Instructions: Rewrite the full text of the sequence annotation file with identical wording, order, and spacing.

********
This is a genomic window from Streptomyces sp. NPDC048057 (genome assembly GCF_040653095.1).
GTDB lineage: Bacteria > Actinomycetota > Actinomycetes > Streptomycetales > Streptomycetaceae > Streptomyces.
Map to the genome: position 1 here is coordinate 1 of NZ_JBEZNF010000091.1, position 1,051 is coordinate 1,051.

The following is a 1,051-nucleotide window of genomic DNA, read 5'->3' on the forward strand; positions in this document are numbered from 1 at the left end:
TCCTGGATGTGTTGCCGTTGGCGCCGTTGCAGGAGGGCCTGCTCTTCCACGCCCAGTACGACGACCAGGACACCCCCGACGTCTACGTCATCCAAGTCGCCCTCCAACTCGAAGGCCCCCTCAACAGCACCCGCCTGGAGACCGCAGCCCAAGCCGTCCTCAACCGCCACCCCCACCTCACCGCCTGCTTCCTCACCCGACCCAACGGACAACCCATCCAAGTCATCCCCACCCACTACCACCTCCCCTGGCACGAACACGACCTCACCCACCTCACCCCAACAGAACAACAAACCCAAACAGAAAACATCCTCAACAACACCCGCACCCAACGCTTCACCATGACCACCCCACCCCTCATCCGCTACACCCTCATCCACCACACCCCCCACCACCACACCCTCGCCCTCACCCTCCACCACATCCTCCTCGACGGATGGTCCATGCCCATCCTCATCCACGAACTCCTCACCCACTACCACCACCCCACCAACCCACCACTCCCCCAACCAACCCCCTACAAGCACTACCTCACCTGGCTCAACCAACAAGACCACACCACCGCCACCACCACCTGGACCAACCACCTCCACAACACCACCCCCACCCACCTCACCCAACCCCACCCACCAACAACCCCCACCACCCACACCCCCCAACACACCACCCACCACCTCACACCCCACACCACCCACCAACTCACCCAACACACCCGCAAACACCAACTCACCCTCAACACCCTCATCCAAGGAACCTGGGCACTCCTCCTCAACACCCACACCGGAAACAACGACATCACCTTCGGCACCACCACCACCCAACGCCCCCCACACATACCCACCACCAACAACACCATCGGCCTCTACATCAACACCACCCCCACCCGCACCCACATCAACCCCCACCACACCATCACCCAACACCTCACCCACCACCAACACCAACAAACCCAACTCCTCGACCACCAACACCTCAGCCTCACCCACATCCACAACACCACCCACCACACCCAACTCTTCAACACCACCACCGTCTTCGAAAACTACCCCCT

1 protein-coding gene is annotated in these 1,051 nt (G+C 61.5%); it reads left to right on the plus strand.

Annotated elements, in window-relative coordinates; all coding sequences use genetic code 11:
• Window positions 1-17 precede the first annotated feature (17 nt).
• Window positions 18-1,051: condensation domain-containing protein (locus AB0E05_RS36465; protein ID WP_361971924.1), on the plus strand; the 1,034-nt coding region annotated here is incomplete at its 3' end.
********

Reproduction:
This is a genomic window from Streptomyces sp. NPDC048057 (genome assembly GCF_040653095.1).
GTDB lineage: Bacteria > Actinomycetota > Actinomycetes > Streptomycetales > Streptomycetaceae > Streptomyces.
Map to the genome: position 1 here is coordinate 1 of NZ_JBEZNF010000091.1, position 1,051 is coordinate 1,051.

The following is a 1,051-nucleotide window of genomic DNA, read 5'->3' on the forward strand; positions in this document are numbered from 1 at the left end:
TCCTGGATGTGTTGCCGTTGGCGCCGTTGCAGGAGGGCCTGCTCTTCCACGCCCAGTACGACGACCAGGACACCCCCGACGTCTACGTCATCCAAGTCGCCCTCCAACTCGAAGGCCCCCTCAACAGCACCCGCCTGGAGACCGCAGCCCAAGCCGTCCTCAACCGCCACCCCCACCTCACCGCCTGCTTCCTCACCCGACCCAACGGACAACCCATCCAAGTCATCCCCACCCACTACCACCTCCCCTGGCACGAACACGACCTCACCCACCTCACCCCAACAGAACAACAAACCCAAACAGAAAACATCCTCAACAACACCCGCACCCAACGCTTCACCATGACCACCCCACCCCTCATCCGCTACACCCTCATCCACCACACCCCCCACCACCACACCCTCGCCCTCACCCTCCACCACATCCTCCTCGACGGATGGTCCATGCCCATCCTCATCCACGAACTCCTCACCCACTACCACCACCCCACCAACCCACCACTCCCCCAACCAACCCCCTACAAGCACTACCTCACCTGGCTCAACCAACAAGACCACACCACCGCCACCACCACCTGGACCAACCACCTCCACAACACCACCCCCACCCACCTCACCCAACCCCACCCACCAACAACCCCCACCACCCACACCCCCCAACACACCACCCACCACCTCACACCCCACACCACCCACCAACTCACCCAACACACCCGCAAACACCAACTCACCCTCAACACCCTCATCCAAGGAACCTGGGCACTCCTCCTCAACACCCACACCGGAAACAACGACATCACCTTCGGCACCACCACCACCCAACGCCCCCCACACATACCCACCACCAACAACACCATCGGCCTCTACATCAACACCACCCCCACCCGCACCCACATCAACCCCCACCACACCATCACCCAACACCTCACCCACCACCAACACCAACAAACCCAACTCCTCGACCACCAACACCTCAGCCTCACCCACATCCACAACACCACCCACCACACCCAACTCTTCAACACCACCACCGTCTTCGAAAACTACCCCCT

1 protein-coding gene is annotated in these 1,051 nt (G+C 61.5%); it reads left to right on the plus strand.

Annotated elements, in window-relative coordinates; all coding sequences use genetic code 11:
• Window positions 1-17 precede the first annotated feature (17 nt).
• Window positions 18-1,051: condensation domain-containing protein (locus AB0E05_RS36465; protein ID WP_361971924.1), on the plus strand; the 1,034-nt coding region annotated here is incomplete at its 3' end.